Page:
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Thursday, 16 March, 2000, 19:58 GMT
Mayor poll about trust - Dobson

Frank Dobson: Needs to claw back Ken Livingstone's poll lead
Labour's London mayor candidate Frank Dobson has sought to capitalise on MPs' criticism of Ken Livingstone's declaration of outside interests by insisting the 4 May poll should be an "election about trust".

London Mayor
Mr Dobson, whose camp had previously declined to comment officially on the critical Commons report of Mr Livingstone, said people would be "surprised" and "disappointed" by the Brent East MP's behaviour.

His remarks came during a visit to a south London school as an opinion poll suggested Mr Livingstone was still way ahead of all other contenders.

Thursday's poll, for London's Evening Standard, suggested the former GLC leader was 45 points ahead: respondents gave Mr Livingstone 61% support, Mr Dobson 16%, Tory Steve Norris 13% and Liberal Democrat Susan Kramer 8%.

'Trustworthiness' appears unaffected


Frank Dobson: Mayoral election about trust
Most of the 1,005 Londoners gave their views to ICM before the Commons Standards and Privileges Committee rebuked Mr Livingstone for failing to declare in detail more than 158,000 earnings from journalism and public speaking.

But Labour hopes the episode might halt the left-winger's bandwagon came to little as 300 voters questioned after the news broke rated Mr Livingstone highly for trustworthiness.

Facing an uphill battle to claw back Mr Livingstone's lead over the next seven weeks, Mr Dobson weighed into the outside interests controversy.

"I am sure people will be surprised - indeed disappointed - to discover that Ken Livingstone has earned nearly 250,000 [over 18 months] without declaring it to the House of Commons," he said. "I believe this is an election about trust."

"I will be working hard to win the trust of Londoners, setting out exactly what I will do to improve transport, boost jobs and cut crime. And there will be no hidden costs to my policies."

Mystery over complainant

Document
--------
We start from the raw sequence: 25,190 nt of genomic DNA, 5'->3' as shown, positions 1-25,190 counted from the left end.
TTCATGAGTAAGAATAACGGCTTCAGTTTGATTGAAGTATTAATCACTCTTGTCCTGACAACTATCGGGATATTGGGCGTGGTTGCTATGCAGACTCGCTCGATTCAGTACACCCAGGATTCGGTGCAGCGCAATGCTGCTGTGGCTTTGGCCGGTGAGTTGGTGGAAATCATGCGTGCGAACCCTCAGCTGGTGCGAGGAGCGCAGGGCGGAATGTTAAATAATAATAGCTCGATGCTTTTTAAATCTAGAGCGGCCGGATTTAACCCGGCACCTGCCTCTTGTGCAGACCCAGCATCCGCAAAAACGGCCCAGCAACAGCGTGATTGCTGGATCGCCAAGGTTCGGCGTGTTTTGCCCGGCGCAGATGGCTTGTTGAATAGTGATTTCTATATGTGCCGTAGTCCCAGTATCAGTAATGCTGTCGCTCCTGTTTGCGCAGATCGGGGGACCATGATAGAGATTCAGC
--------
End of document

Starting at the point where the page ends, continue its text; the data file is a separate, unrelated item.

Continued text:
Meanwhile the complainant cited in the committee's report, Loughborough University researcher John C Jones, repeated he had nothing to do with it and had been baffled to receive a letter on the subject from the Commons.

In a statement, he said: "None of this is anything to do with me. All I can think is that someone else has written this letter of complaint and used my name and address.

"When I received the letter from the Commons authority I called the commission as I did not have the faintest idea what it was all about. I told them it was not me who had written the letter and that I knew nothing about it."


Ken Livingstone: Mystery over who lodged a complaint
But Parliamentary Commissioner for Standards Elizabeth Filkin said there would be no inquiry into the matter and that it would rest unless Mr Jones reported someone's impersonation of him to the police.

She said she had no authority or power to investigate who made well-founded complaints.

'Target for dirty tricks' - Livingstone

Mr Livingstone later said he believed he may have been the victim of "dirty tricks" and given the mystery over the identity of the complainant, he believed an investigation might have to take place.

"If the statements by John Jones that he did not make a complaint to the Parliamentary Commissioner for Standards is confirmed, there will have to be an investigation into this matter and its timing before the London elections," he said.

In response to the committee report rebuking him, he said: "All of my speaking and writing commitments are in the public domain. No one has suggested that any of them might in any way influence my conduct in Parliament."

"The main point made by the Parliamentary Commissioner for Standards is that my entry in the register was outdated because my earnings from speaking and writing had become more regular than previously."

Of his outside earnings, Mr Livingstone said: "The purpose of my company is to organise my earnings from writing and speaking to be used primarily for political campaigning.

"Should any dividend be paid to me - and this has only happened once - it is taxed at the full rate. My earnings increased over the last 18 months."

"I intended to use this income to assist Labour's campaign fund for the London elections. A contribution will be made to my independent campaign instead."

He added that he had "never doubted" that his decision to run for mayor would "make me a target for dirty tricks".

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See also:

15 Mar 00 | UK Politics
Livingstone 'breached Commons rules'
26 Nov 99 | UK Politics
Livingstone remains ahead in polls
13 Mar 00 | UK Politics
Livingstone: I'll fight for the euro
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